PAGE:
Global COVID-19 foot traffic monitor - Metro manila, Philippines
Percentage change from baseline
Captive demand for malls likely to support recovery and long-term growth
We expect Philippine malls to not only survive the pandemic, but return to 2019 profit levels in 18-24 months, expand into new and underpenetrated territories and co-exist with e-commerce. In a country with a 110m population, an average age of 24 and a consumer-driven economy (70% of GDP), we believe malls are well positioned to capture rising spending power. Given the strong fundamentals, near-term challenges brought about by COVID-19 should not deter long-term growth in the sector, in our view.
UBS Evidence Lab data shows strong mall market dynamics
We leverage UBS Evidence Lab’s whitespace analysis and competition & markets analysis (CMA) on 272 existing malls in the Philippines. The data presents several key conclusions about malls in the Philippines:
- high population density boosts average spending power (US$14.5bn per mall) in catchment/ captive areas of malls, supporting retail mall sales;
- malls’ regional footprint is still sparse and only 55% of the country's spending power, with potential to put up 50% more malls to reach viable provinces;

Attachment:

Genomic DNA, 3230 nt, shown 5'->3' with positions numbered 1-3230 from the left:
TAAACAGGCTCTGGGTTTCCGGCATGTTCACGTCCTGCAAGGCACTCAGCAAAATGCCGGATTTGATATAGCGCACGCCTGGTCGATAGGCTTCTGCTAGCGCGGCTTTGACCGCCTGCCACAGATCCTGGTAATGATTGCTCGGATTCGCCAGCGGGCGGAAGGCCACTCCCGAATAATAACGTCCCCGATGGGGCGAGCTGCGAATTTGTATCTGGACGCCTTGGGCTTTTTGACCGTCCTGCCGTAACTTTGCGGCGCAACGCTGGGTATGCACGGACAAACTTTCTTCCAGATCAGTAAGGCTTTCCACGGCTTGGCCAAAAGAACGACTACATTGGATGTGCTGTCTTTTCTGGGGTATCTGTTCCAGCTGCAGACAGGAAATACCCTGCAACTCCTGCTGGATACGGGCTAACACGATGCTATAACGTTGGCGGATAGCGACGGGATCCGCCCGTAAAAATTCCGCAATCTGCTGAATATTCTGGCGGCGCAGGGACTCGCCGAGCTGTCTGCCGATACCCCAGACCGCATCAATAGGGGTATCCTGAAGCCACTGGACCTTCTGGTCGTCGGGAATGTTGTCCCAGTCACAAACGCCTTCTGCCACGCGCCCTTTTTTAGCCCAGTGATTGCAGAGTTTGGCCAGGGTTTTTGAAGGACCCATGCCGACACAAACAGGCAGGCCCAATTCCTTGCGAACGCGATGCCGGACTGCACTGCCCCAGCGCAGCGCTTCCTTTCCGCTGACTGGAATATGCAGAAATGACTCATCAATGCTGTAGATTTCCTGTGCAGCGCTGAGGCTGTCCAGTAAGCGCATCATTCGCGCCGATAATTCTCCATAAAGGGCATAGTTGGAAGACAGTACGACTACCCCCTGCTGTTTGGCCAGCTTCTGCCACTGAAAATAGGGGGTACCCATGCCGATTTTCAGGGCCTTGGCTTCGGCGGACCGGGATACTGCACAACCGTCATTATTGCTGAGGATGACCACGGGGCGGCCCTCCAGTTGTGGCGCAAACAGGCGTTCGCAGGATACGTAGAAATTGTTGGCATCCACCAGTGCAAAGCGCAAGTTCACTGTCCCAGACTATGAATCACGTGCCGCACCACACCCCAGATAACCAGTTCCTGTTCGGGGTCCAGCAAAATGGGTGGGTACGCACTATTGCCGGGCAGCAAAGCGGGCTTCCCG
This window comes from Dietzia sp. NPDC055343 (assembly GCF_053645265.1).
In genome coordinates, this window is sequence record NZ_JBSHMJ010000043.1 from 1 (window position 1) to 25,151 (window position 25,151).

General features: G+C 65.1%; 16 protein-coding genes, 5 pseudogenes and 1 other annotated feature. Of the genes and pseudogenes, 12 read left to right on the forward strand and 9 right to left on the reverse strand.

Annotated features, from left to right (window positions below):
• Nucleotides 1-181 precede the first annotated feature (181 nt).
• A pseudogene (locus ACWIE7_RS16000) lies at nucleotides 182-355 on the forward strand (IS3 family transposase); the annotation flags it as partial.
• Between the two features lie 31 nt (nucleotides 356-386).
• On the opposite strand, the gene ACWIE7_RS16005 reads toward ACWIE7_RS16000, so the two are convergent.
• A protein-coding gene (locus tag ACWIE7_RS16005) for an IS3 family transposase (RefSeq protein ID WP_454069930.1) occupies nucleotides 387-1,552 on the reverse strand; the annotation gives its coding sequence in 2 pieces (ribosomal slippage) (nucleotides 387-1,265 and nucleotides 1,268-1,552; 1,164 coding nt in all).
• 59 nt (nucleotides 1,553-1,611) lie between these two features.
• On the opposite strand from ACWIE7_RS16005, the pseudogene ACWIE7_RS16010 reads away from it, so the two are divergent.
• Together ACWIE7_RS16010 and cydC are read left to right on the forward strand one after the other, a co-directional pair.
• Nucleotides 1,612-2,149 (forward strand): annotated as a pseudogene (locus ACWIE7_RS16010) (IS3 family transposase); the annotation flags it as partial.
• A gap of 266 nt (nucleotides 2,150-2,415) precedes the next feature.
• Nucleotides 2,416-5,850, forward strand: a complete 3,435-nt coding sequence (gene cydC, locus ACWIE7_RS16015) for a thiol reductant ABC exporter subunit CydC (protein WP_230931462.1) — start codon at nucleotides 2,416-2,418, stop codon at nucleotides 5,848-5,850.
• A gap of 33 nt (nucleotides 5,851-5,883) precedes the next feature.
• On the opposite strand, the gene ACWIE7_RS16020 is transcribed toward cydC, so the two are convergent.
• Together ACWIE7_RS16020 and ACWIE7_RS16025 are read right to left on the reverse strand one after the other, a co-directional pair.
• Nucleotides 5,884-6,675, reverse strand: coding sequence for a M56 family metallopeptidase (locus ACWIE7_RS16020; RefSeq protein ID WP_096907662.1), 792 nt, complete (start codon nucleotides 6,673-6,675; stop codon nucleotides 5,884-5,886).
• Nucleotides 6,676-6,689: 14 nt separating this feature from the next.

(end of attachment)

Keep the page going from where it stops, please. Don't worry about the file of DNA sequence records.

- there is easy access to malls within catchment areas (average 11 transport hubs per mall); and
- mall landlords rank high in competition and overall market quality.
Near-term headwinds are not existential threats to malls
Although e-commerce penetration is still low in the Philippines (4% of total sales, according to Euromonitor), COVID-19-related measures have accelerated online shopping usage. However, we believe e-commerce is not in direct competition to malls, which are largely lifestyle centres, and could co-exist with them. Meanwhile, UBS Evidence Lab’s global COVID-19 foot traffic monitor shows gradually improving retail and recreation foot traffic in Metro Manila, although this could be weighed down by possible intermittent mobility restrictions until a vaccine is available.
What's not priced in? Malls' recovery and a positive long-term outlook
Foot traffic and sales growth should improve with declining mobility restrictions, given strong captive demand for malls, in our view. We think malls’ lifestyle format will allow them to co-exist with e-commerce, and expand to new locations. We believe the market is ignoring these positive factors: the sector is trading at 40% discount to RNAV (25% historically), implying an unusually high EPS yield (6.6% versus 4.5% five-year average) in 2021E/22E.